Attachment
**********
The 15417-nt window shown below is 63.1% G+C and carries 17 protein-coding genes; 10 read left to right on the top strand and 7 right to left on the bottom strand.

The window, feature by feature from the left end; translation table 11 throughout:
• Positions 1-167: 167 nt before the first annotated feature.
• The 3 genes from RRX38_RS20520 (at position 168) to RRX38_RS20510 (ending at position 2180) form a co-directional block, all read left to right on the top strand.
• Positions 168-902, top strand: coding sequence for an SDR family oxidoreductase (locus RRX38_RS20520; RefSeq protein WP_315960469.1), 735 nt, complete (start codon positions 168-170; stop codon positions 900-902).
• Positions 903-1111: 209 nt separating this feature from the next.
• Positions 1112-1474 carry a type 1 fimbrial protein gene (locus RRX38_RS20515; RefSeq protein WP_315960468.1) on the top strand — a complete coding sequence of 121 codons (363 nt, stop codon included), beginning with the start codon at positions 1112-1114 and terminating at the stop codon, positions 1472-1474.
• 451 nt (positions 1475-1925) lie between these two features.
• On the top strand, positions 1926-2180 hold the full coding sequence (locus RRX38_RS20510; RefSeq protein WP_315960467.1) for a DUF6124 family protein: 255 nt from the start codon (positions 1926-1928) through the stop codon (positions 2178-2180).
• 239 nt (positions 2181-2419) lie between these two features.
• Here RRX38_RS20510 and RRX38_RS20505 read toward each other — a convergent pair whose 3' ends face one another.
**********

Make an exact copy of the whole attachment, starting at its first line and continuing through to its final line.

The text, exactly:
The 15417-nt window shown below is 63.1% G+C and carries 17 protein-coding genes; 10 read left to right on the top strand and 7 right to left on the bottom strand.

The window, feature by feature from the left end; translation table 11 throughout:
• Positions 1-167: 167 nt before the first annotated feature.
• The 3 genes from RRX38_RS20520 (at position 168) to RRX38_RS20510 (ending at position 2180) form a co-directional block, all read left to right on the top strand.
• Positions 168-902, top strand: coding sequence for an SDR family oxidoreductase (locus RRX38_RS20520; RefSeq protein WP_315960469.1), 735 nt, complete (start codon positions 168-170; stop codon positions 900-902).
• Positions 903-1111: 209 nt separating this feature from the next.
• Positions 1112-1474 carry a type 1 fimbrial protein gene (locus RRX38_RS20515; RefSeq protein WP_315960468.1) on the top strand — a complete coding sequence of 121 codons (363 nt, stop codon included), beginning with the start codon at positions 1112-1114 and terminating at the stop codon, positions 1472-1474.
• 451 nt (positions 1475-1925) lie between these two features.
• On the top strand, positions 1926-2180 hold the full coding sequence (locus RRX38_RS20510; RefSeq protein WP_315960467.1) for a DUF6124 family protein: 255 nt from the start codon (positions 1926-1928) through the stop codon (positions 2178-2180).
• 239 nt (positions 2181-2419) lie between these two features.
• Here RRX38_RS20510 and RRX38_RS20505 read toward each other — a convergent pair whose 3' ends face one another.